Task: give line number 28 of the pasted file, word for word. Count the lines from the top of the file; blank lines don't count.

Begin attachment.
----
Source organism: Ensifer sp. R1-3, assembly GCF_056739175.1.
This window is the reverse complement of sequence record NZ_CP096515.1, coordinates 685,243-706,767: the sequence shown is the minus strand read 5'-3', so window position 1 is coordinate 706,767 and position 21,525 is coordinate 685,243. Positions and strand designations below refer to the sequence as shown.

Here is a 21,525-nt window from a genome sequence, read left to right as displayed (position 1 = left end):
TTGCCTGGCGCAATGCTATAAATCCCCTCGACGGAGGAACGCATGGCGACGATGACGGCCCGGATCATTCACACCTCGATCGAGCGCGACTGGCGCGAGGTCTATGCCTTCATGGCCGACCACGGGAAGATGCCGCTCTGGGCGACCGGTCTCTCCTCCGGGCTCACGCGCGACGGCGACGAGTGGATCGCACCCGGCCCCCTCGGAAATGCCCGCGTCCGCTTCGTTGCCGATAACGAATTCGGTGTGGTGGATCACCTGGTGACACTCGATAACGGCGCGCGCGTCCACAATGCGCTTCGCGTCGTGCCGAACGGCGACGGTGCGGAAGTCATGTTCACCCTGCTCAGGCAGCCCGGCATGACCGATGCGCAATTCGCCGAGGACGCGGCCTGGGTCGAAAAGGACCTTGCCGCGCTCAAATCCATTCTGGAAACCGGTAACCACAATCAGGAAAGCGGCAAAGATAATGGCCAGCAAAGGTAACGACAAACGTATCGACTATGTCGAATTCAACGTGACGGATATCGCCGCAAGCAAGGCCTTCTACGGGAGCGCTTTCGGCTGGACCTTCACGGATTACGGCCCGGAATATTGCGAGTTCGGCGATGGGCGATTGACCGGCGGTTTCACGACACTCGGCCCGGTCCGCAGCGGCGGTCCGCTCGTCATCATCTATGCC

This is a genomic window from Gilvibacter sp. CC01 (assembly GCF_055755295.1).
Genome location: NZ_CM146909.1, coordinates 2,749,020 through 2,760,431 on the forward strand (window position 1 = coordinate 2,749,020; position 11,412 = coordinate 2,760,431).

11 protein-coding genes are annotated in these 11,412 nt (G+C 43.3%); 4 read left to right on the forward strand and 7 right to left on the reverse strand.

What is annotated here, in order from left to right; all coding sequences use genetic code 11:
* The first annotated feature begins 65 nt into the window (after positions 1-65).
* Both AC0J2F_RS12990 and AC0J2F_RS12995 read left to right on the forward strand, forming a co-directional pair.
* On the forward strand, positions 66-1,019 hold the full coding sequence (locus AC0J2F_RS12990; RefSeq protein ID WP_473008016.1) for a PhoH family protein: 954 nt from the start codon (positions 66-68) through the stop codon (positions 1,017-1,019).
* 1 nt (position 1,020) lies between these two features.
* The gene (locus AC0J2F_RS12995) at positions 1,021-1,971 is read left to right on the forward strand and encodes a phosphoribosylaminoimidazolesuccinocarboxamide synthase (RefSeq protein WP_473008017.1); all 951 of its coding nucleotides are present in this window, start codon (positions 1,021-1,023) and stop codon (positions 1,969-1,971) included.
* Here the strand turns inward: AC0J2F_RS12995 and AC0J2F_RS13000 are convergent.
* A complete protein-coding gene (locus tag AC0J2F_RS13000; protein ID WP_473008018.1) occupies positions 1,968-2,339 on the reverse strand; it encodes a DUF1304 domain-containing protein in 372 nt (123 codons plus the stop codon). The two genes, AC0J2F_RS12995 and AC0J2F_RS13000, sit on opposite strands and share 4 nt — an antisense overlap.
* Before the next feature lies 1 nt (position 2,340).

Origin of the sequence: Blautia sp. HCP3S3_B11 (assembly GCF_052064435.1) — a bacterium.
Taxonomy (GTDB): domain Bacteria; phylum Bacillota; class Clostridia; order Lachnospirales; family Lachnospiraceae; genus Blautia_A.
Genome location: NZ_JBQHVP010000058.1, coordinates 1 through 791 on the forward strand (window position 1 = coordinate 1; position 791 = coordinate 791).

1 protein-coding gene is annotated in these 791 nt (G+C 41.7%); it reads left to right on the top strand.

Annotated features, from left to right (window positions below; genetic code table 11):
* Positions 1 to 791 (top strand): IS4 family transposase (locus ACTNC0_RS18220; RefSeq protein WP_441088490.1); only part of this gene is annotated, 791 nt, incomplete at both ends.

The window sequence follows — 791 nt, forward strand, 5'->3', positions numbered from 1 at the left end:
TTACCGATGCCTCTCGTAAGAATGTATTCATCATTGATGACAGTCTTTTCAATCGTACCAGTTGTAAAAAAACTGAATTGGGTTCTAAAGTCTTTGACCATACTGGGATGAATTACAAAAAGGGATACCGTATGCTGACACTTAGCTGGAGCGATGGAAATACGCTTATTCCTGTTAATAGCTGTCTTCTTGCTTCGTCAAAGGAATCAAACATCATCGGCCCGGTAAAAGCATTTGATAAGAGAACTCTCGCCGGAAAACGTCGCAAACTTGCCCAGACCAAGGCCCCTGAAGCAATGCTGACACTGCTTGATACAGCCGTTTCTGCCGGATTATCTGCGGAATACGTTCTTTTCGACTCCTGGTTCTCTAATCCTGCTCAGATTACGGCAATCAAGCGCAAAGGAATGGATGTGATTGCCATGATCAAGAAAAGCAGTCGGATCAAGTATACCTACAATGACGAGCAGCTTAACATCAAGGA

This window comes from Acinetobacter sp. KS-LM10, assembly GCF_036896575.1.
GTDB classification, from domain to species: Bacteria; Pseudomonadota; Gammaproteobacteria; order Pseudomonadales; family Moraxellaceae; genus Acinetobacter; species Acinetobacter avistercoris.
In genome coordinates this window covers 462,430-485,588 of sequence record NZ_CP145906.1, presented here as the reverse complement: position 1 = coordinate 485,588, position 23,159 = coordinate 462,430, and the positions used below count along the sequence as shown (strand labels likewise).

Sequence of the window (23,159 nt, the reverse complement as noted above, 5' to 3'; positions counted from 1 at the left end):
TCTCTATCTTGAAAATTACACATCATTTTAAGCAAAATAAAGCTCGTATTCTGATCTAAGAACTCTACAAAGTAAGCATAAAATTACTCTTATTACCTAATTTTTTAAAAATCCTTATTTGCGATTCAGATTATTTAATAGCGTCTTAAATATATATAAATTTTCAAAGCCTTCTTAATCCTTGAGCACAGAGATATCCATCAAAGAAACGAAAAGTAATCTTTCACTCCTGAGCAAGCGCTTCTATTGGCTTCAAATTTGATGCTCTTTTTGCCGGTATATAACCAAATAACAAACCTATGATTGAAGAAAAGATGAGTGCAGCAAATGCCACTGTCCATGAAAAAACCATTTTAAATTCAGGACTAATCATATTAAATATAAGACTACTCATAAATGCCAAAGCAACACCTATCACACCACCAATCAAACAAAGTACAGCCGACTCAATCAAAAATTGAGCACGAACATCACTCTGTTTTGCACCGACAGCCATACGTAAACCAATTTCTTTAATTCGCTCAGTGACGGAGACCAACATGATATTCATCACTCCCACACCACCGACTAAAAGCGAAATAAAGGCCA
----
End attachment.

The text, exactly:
Sequence of the window (23,159 nt, the reverse complement as noted above, 5' to 3'; positions counted from 1 at the left end):